Right after you did that, you can see the unallocated space of 250GB has been created in the windows disk manager.
2. Create a Ubuntu bootable USB.
The next step is to make the USB bootable and copy the Ubuntu image files in it, there are multiple ways you can do it, however the easiest and the best way is to use Rufus software.
- Plugin the USB to your computer.
- Open Rufus software.
In the device choose the USB drive that you wanted to use.
Under boot selection, select the Ubuntu ISO image that you downloaded.
Leave everything else as default and click on start.
You will get two prompts, 1st is to select the mode, choose Write in ISO image mode and click on Ok.
You will get a warning that says the USB drive will be formatted, click on OK here.
After a couple of minutes, the Ubuntu bootable USB will be ready to use.
3. Choose USB as the boot drive in bios.
You can keep the USB drive plugged in, next we will have to make changes on your Bios to Boot from the USB drive instead of your internal hard disk.
Shut down the machine and click on the power button, while the machine is boot up you need to press a key to get into the Bios.
In my Asus rog machine, I had to press and hold F2 to get into the bios.
For DELL machine = Tap the F2.
HP Laptop = Tap f10.
Lenovo = Tap F1
Each machines are different, so you have to choose your USB as the first boot device in the boot priority order.
Once you selected the USB you can save the configuration and exit.
4. Install Ubuntu on your machine.
On the next boot, the machine will start with the Ubuntu bootable USB that we plugged in.
From the boot menu, choose Ubuntu.
You will get Ubuntu welcome screen now, you can either try Ubuntu or install Ubuntu.
If you choose Try Ubuntu, it would take you to the Live environment of Ubuntu. We are going to install Ubuntu on this box, hence select Install Ubuntu.
Choose the Keyboard layout based on your language and click on Continue.
You will get a prompt, where it is asking you to connect to the network, You can skip this option at this time and choose I don’t want to connect to a wifi network right now and click on Continue.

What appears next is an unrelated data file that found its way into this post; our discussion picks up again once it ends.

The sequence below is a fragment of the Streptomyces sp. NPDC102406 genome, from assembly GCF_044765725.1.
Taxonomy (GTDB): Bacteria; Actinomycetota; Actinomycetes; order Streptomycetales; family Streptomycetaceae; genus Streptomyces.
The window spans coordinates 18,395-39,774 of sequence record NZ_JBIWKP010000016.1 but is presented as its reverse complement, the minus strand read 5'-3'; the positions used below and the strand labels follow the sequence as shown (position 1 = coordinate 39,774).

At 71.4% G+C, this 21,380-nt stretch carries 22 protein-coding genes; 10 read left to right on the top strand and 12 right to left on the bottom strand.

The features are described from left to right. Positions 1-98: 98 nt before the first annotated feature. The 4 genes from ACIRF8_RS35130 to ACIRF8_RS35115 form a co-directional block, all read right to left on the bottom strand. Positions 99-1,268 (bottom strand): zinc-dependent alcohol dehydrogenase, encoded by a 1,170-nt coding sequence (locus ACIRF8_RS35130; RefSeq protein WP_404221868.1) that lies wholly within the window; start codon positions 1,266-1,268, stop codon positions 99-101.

There are two options to choose from for the installation, 1st is Normal installation, where it would install all the required office applications, and media player, and so on.
And next is Minimal which will install only the basic programs.
Because I use this machine as my primary computer, I am choosing the normal installation and click on continue.
5. Setup the Ubuntu Hard Drive.
For a normal user, you can select the option that says install Ubuntu alongside windows boot manager, however, we will not be using this option. Instead, choose Something else and click on continue.
We have 250GB of storage, in that we have to assign 50GB of storage on the Home folder of Ubuntu, where all the user profiles and its files are saved, and 200GB for the root where I can store the rest of the files.
Note: If use a lot of office application files and save a lot of files in your user directory for example, /home/user/. Then you can decide to give more storage for the home, maybe 100 or 150GB for the home folder and the rest to the root. Just keep in mind when you create the storage.
In the storage window, you can see the windows boot manager is on the top, just below that you should be able to see the free space that we allocated in the windows disk manager.
Select the Free space and click on the plus icon.
I am going to assign 50GB for the home directory, hence I have given 52473 in the size.
Choose all other options as default, and in the mount point choose home.
Next let’s go ahead and assign the storage for the root directory, go back and select the free space and click on the plus icon.
In the size, it would pick up the storage that is left on the drive.
Leave all the fields default and choose the mount point as root (“/”) and then click on Ok.
Verify that you have assigned the storage properly for the home directory as well as the root, after verified click on install now.
You will get a warning that you are going to format the drive, I know what I am using so clicked on continue.
6. Set the time zone and restart the Ubuntu.
Choose the time zone and click on continue.
The installation will take some time, after it is completed, you can click on restart now.
During the reboot, you will be taken back to the screen where it is prompting you to remove the USB storage, unplug the USB and click on Enter.
7. Select the operating system to load.
That’s it you have now successfully installed Ubuntu alongside windows. By default, Ubuntu is the default operating system so during the prompt you will have the choice to select Ubuntu or windows as the operating system. So if you don’t make any choice during the reboot it would take you to Ubuntu.
How do I go back to Windows 10 after installing Ubuntu?
Whenever you boot the system, you will get a GRUB prompt to choose Ubuntu or windows, so based on your need you can choose the operating system. To choose windows 10 operating system use the down arrow key to select the windows boot manager.
By Choosing UEFI Firmware settings, it will take you to the bios settings.
8. Verify the storage.
Login to the Ubuntu and type df -h in the terminal, you should be able to see the storage information’s, you can validate from here how much you have for the root as well as for the Home directory.